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National Citizen Service Bill - Lords report stage

This briefing covers amendments to the National Citizen Service bill following the Lord's report stage.

Download this briefing on the Lords report on National Citizen Service (PDF, 380KB)

Joint briefing

We welcome the work that National Citizen Service (NCS) has done so far, in supporting young people to take action in their communities.

NCS has real potential as part of young people’s journey into further volunteering and social action, particularly as a starting point for participation throughout their lives. For this potential to be realised, the social action element of NCS needs to be high quality and participants should be supported into other volunteering opportunities, with the impact on wider provision safeguarded.

We believe the bill should better reflect the place of NCS in young people’s wider volunteering and social action journey, encouraging NCS graduates to participate in other social action and volunteering opportunities. Volunteering and social action should be promoted as a distinct next step for graduates in the NCS journey and they should be supported to take this next step by NCS providers.

As such, we support the following amendments, which we believe would ensure that the welcome commitment shown so far by the NCS Trust to supporting the wider social action journey is enshrined in law.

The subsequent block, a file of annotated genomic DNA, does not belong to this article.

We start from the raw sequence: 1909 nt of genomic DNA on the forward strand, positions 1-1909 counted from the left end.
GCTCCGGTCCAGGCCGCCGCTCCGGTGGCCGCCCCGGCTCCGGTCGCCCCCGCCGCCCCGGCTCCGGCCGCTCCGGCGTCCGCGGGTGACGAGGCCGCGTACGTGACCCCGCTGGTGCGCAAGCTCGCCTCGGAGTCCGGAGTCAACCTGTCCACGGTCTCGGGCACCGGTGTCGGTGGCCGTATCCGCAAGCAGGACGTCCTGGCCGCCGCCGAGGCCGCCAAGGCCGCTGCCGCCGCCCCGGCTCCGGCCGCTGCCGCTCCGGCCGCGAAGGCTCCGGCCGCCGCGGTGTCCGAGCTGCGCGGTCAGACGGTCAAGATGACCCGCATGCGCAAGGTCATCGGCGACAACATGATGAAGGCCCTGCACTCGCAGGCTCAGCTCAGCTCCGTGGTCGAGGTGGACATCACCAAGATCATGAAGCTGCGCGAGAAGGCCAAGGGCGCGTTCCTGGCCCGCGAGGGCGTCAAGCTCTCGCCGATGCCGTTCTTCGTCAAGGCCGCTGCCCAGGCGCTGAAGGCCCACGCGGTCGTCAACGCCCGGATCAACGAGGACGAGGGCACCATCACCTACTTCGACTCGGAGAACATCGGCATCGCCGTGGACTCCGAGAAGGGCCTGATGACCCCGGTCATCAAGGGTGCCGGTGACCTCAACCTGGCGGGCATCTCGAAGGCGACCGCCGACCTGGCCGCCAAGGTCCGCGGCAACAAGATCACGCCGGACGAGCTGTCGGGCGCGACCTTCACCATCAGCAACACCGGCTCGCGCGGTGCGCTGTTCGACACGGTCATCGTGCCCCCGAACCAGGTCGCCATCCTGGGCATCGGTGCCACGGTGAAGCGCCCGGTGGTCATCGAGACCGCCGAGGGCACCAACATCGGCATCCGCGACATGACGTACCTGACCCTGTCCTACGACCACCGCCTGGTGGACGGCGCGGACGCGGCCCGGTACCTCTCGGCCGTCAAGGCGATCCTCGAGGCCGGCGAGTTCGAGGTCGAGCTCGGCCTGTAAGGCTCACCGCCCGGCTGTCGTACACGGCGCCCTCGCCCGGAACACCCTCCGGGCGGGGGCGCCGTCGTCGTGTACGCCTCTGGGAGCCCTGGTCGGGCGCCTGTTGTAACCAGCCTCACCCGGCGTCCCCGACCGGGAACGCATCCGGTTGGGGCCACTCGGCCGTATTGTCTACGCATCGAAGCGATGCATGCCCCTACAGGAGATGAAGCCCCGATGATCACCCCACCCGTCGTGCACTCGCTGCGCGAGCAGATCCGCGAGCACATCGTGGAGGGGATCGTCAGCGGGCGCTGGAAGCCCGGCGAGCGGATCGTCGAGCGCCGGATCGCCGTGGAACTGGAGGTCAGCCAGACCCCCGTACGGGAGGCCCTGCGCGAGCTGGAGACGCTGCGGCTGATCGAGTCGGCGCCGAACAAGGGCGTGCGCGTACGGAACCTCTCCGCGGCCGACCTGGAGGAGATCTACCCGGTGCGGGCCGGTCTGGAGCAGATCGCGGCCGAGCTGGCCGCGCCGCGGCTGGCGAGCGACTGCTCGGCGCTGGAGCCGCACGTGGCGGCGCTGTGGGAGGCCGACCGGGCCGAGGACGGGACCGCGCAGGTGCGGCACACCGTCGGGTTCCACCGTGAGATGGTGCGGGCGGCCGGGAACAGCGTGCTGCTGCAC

• Amendment 2 to Clause 1 which inserts a duty for the NCS Trust to consider the impact on existing voluntary youth provision when carrying out their primary functions. This would ensure NCS is placed within the context of broader social action and volunteering provision, and address any concerns of significant funding over time crowding out alternative social action provision.
  • Amendment 4 to Clause 1 which would make the provision of a coherent youth social action journey a primary function of the NCS Trust. This would ensure that the welcome commitment we have seen so far by the NCS Trust to supporting the wider social action journey is put at the forefront of their objectives and given statutory weight.
  • Amendment 8 to Clause 6 which would require the NCS Trust to report on the extent to which NCS Trust participants have participated in other social action programmes and the impact the programme has on wider provision. This would ensure that the NCS Trust’s progress in contributing to increased social action and volunteering can be quantified, and inform the future work of the NCS Trust.


The National Citizen Service bill is intended to secure the future of the NCS and make the NCS Trust more accountable to Parliament and the public.

Since NCS started in 2011, more than 200,000 young people have participated.

According to the most recent evaluation by Ipsos MORI of the 2014 programmes:

  • All programmes had positive impacts on participants’ knowledge and understanding of community involvement, and their perceived ability to make a difference.
  • A majority of participants agreed that they were more likely to help out in their local area.
  • Only one-in-three participants in the autumn and spring programmes said that they would like to carry on a project in their local area.

A survey carried out by Ipsos MORI on behalf of the ‘I will Campaign’3 recently found that:

  • 42% of 10-20 year olds took part in meaningful social action in 2016 but young people from disadvantaged backgrounds are still taking part less.
  • Young people participating in social action have stronger personal networks and higher life satisfaction.

For more information:

  • Chris Walker, Senior External Relations Officer, NCVO, This email address is being protected from spambots. You need JavaScript enabled to view it. or 020 7520 3167 


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